In 1906, Mullon got a job as a cook in the family of New York banker Charles Henry Warren. In late summer, the family rented a house on Long Island to enjoy the last sunny days, and Mary moved there with everyone. In just a week, from August 27 to September 3, six out of eleven households (including young children) fell ill with typhoid fever. This time, Mallon decided not to portray virtue and immediately went in search of a new job.

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In the wake of death

Perhaps Mary would have continued to infect and literally kill people, if not for chance. The landlord of the Long Island home was worried about the sudden outbreak of typhoid fever. He understood that it would not be easy to turn over the mansion, and decided to figure out what became the source of the dangerous infection. To do this, the landlord hired a medical engineer, George Sopera, to conduct an investigation. By a happy coincidence, the man, among other things, was versed in typhoid fever, since he had previously worked with similar cases.

Soper enthusiastically embarked on an investigation, studied all the outbreaks of typhoid epidemic in New York State over the past few years, and drew parallels.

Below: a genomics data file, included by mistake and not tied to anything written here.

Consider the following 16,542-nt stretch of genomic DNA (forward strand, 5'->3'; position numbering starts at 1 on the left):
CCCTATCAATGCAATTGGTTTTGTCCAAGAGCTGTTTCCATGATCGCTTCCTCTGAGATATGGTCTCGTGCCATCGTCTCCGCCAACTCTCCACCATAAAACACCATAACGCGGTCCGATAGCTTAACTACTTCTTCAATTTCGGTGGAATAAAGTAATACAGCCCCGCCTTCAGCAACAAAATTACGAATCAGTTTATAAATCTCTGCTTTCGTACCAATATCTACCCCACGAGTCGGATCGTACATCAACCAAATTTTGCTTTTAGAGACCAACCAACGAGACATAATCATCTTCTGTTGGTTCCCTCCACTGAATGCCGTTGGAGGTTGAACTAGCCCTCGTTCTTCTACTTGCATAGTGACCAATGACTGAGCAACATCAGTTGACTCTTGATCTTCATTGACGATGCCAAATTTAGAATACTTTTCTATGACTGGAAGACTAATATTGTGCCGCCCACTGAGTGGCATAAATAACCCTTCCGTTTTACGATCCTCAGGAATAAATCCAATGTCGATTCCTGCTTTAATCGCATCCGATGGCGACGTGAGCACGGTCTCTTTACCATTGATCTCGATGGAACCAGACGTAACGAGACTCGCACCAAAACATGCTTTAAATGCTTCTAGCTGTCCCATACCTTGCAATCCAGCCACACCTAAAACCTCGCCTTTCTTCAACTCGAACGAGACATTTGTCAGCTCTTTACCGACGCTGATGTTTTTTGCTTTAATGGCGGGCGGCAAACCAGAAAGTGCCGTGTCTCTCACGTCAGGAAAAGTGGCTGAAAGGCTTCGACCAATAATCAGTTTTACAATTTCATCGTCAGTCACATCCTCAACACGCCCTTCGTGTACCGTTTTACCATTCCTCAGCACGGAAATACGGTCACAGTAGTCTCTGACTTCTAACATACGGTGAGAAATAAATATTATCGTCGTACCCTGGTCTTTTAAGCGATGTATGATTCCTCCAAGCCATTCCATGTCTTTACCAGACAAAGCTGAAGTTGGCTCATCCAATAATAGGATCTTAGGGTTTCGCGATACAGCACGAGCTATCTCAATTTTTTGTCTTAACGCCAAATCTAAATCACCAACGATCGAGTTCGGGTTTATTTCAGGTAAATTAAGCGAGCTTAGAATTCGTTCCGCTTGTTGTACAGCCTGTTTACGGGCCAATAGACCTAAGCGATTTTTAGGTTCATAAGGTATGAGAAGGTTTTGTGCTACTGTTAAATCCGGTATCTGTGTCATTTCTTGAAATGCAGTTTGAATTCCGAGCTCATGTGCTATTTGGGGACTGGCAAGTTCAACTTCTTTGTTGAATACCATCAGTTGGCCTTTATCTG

Very soon, he found out that all wealthy families, where a sharp incidence of a fatal disease was recorded, have one thing in common. And this is the cook Mary Mullon.

Alas, by the time Soper spotted the girl, she was already working in a new family on Park Avenue and managed to infect households: the owners' daughter died, and two of the servants were hospitalized.

George tried to convince Mary that she was a peddler of the infection, offered to be examined, but apparently didn’t choose the most suitable words (at that time in the USA Irish immigrants were pressured, they were called slum dwellers, garbage), for which the Irish attacked an uninvited guest with fists and categorically refused to take tests.

Then Soper, realizing the seriousness of the situation, was forced to contact the New York State Department of Health. A female doctor, Sarah Josephine Baker, was sent to negotiate with Mallon, but the cook did not make contact with her either. Mary assured that not so long ago she was examined by a certain pharmacist, who confirmed her good health. In those days, no one could imagine that a person who did not have obvious ailments could be a carrier of the disease ... However, the authorities clearly trusted the scientific data more than the cook said, so very soon Mallon was arrested and sent to a prison hospital.